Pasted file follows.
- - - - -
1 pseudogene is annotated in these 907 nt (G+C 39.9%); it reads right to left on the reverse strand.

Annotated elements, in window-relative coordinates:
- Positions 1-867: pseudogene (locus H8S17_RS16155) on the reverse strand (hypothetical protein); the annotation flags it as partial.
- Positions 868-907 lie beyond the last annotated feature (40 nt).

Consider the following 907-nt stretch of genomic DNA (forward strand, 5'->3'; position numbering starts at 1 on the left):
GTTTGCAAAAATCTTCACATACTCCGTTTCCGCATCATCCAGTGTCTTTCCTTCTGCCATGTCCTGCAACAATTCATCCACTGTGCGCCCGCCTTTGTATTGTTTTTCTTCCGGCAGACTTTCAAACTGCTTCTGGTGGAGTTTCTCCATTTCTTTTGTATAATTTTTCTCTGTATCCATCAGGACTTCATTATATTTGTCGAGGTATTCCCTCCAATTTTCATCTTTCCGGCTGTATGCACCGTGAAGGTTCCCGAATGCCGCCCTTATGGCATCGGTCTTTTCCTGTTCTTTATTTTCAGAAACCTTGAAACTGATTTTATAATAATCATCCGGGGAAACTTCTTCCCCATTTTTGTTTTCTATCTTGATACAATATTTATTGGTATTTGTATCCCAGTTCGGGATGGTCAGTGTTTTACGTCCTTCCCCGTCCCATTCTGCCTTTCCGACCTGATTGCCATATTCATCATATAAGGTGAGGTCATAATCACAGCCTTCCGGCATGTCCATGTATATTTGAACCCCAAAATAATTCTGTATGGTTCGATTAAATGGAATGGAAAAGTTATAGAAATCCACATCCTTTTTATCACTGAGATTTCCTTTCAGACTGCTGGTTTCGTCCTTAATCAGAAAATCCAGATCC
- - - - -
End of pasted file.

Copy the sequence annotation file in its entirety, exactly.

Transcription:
1 pseudogene is annotated in these 907 nt (G+C 39.9%); it reads right to left on the reverse strand.

Annotated elements, in window-relative coordinates:
- Positions 1-867: pseudogene (locus H8S17_RS16155) on the reverse strand (hypothetical protein); the annotation flags it as partial.
- Positions 868-907 lie beyond the last annotated feature (40 nt).

Consider the following 907-nt stretch of genomic DNA (forward strand, 5'->3'; position numbering starts at 1 on the left):
GTTTGCAAAAATCTTCACATACTCCGTTTCCGCATCATCCAGTGTCTTTCCTTCTGCCATGTCCTGCAACAATTCATCCACTGTGCGCCCGCCTTTGTATTGTTTTTCTTCCGGCAGACTTTCAAACTGCTTCTGGTGGAGTTTCTCCATTTCTTTTGTATAATTTTTCTCTGTATCCATCAGGACTTCATTATATTTGTCGAGGTATTCCCTCCAATTTTCATCTTTCCGGCTGTATGCACCGTGAAGGTTCCCGAATGCCGCCCTTATGGCATCGGTCTTTTCCTGTTCTTTATTTTCAGAAACCTTGAAACTGATTTTATAATAATCATCCGGGGAAACTTCTTCCCCATTTTTGTTTTCTATCTTGATACAATATTTATTGGTATTTGTATCCCAGTTCGGGATGGTCAGTGTTTTACGTCCTTCCCCGTCCCATTCTGCCTTTCCGACCTGATTGCCATATTCATCATATAAGGTGAGGTCATAATCACAGCCTTCCGGCATGTCCATGTATATTTGAACCCCAAAATAATTCTGTATGGTTCGATTAAATGGAATGGAAAAGTTATAGAAATCCACATCCTTTTTATCACTGAGATTTCCTTTCAGACTGCTGGTTTCGTCCTTAATCAGAAAATCCAGATCC